Again note the highlighted values in this example output and look for the corresponding IPv6 addresses in your output.

Once you have a list of addresses that are assigned to your system, you can try to find a matching IP address that corresponds to the cannot bind socket [x.x.x.x:80] error. If there is no IP address that matches, then HAProxy is likely configured to use an IP address that is not available to your system and the cannot bind socket error is being caused by the operating system throwing an EADDRNOTAVAIL error.

To resolve the error you will need to edit your /etc/haproxy/haproxy.cfg file and change the bind address or addresses to an IP address that is available to your system based on the output of the ip command.

For example, if /etc/haproxy/haproxy.cfg contained a bind line like the following using 198.51.100.123 as the IP address, but your system has 198.51.100.1 assigned based on the example output above, you will need to edit the bind line.

Following this hypothetical example, this haproxy.cfg snippet shows the invalid IP address:

/etc/haproxy/haproxy.cfg
. . .
frontend main
        bind 198.51.100.123:80

A correct bind line that matches the IP address in the example ip output would look like this:

/etc/haproxy/haproxy.cfg
. . .
frontend main
        bind 198.51.100.1:80

Once you have edited /etc/haproxy/haproxy.cfg with the correct IP address, restart it using the systemctl command:

  • sudo systemctl restart haproxy.service

Now examine HAProxy’s status and make sure that the output shows an active (running) line:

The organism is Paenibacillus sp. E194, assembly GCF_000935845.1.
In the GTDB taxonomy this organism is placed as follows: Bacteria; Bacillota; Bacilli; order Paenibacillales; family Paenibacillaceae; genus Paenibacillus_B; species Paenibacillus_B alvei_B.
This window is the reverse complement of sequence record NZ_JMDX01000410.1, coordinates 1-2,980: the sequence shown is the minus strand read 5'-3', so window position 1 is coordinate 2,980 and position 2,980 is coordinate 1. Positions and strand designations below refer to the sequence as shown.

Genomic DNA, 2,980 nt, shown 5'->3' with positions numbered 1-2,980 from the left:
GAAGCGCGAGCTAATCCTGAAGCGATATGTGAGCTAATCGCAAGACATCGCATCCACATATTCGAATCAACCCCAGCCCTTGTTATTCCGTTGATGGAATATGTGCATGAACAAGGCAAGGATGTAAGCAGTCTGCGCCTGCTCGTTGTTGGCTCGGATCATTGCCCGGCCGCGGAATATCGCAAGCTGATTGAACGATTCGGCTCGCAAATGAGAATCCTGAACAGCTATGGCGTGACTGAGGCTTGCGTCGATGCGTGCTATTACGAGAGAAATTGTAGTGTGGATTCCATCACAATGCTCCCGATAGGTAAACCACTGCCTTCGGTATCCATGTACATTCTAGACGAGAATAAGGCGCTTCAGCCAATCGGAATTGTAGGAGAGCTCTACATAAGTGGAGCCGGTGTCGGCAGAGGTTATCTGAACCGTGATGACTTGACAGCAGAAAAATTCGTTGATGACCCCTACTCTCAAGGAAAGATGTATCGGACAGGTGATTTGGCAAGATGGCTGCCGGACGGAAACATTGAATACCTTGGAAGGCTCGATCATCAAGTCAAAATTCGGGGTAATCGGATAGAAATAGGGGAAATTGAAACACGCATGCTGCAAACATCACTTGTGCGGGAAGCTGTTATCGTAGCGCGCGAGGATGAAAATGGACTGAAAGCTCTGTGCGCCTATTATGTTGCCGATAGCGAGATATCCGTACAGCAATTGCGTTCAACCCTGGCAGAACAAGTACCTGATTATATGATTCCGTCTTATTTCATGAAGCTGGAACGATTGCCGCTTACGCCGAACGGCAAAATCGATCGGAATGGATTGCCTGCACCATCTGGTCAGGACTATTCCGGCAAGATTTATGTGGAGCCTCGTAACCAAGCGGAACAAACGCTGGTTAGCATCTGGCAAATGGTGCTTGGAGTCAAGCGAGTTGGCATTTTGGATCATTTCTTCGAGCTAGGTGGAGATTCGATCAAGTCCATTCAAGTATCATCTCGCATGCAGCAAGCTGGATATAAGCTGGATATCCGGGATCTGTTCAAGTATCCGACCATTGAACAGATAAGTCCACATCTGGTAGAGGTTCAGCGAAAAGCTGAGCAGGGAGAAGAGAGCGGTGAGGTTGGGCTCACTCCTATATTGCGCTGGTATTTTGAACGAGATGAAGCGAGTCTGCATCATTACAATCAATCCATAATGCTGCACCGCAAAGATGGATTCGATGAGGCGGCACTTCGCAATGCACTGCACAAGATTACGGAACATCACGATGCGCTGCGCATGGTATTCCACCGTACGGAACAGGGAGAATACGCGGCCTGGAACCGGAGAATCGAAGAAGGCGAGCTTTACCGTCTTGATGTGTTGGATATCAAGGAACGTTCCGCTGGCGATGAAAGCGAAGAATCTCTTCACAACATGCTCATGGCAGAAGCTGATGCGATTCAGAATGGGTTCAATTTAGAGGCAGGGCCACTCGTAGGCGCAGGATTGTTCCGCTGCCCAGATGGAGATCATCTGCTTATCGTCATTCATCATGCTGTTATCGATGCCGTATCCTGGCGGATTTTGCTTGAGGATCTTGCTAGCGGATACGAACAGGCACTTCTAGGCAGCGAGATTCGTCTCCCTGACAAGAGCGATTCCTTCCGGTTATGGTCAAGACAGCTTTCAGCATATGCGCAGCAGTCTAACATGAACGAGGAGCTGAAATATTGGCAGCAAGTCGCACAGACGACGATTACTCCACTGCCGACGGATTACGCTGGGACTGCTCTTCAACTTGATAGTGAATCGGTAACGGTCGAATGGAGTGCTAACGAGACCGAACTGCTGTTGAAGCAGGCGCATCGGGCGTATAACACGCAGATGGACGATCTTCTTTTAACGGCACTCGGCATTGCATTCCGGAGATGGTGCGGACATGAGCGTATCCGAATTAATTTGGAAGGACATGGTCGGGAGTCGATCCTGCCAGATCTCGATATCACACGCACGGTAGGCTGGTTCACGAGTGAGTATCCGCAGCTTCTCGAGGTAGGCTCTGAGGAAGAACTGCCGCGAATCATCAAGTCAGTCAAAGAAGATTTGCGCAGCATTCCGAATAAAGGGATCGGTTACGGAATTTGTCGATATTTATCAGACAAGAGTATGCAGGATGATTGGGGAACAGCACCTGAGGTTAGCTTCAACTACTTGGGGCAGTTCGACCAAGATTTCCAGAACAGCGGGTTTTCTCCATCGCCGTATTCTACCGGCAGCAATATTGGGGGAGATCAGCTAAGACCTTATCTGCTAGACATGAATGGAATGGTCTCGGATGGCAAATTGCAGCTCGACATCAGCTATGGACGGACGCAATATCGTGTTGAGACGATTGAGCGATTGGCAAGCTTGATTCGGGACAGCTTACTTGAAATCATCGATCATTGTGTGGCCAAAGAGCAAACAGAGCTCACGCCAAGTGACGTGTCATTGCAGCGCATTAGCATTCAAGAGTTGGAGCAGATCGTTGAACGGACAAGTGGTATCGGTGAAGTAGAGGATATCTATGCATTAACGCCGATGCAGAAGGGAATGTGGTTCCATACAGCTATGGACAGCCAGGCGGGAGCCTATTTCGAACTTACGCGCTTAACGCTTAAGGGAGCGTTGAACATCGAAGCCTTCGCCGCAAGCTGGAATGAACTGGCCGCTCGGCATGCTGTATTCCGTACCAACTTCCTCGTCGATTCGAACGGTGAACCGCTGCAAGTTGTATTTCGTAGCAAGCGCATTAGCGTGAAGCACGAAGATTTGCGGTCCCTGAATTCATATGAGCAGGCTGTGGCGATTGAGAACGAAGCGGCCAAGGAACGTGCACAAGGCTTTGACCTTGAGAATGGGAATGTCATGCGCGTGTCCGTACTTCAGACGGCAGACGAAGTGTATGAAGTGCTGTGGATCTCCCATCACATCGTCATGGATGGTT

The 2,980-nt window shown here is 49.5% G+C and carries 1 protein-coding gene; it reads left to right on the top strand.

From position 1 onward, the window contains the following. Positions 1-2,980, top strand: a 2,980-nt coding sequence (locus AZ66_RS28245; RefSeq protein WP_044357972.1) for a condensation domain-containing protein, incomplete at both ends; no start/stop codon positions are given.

• sudo systemctl status haproxy.service
Output
● haproxy.service - HAProxy Load Balancer Loaded: loaded (/lib/systemd/system/haproxy.service; enabled; vendor preset: enabled) Active: active (running) since Wed 2020-08-19 21:31:46 UTC; 17h ago Docs: man:haproxy(1) file:/usr/share/doc/haproxy/configuration.txt.gz Process: 487 ExecStartPre=/usr/sbin/haproxy -f $CONFIG -c -q $EXTRAOPTS (code=exited, status=0/SUCCESS) . . . Aug 19 21:31:46 d6cdd0c71489 systemd[1]: Started HAProxy Load Balancer.

If you have resolved the cannot bind socket error your output should be similar to this example output. The highlighted lines that show HAProxy is active, and that the process was started successfully.

Conclusion

In this tutorial you learned how to troubleshoot an HAProxy cannot bind socket error message on both IPv4 and IPv6 interfaces. You learned how to use systemctl to examine the status of the HAProxy server and try to find error messages. You also learned how to use journalctl to examine the systemd logs for specific information about a cannot bind socket error.

With the appropriate error messages from the systemd logs, you then learned about the ss utility and how to use it to examine the state of a system’s network sockets. After that you learned how to combine process ID information from ss with the ps utility to find the name of the process that is causing HAProxy to be unable to start.

Finally, in the case of a cannot bind socket error that is related to an unavailable IPv4 or IPv6 address, you learned how to use the ip utility to examine available network interfaces on your system.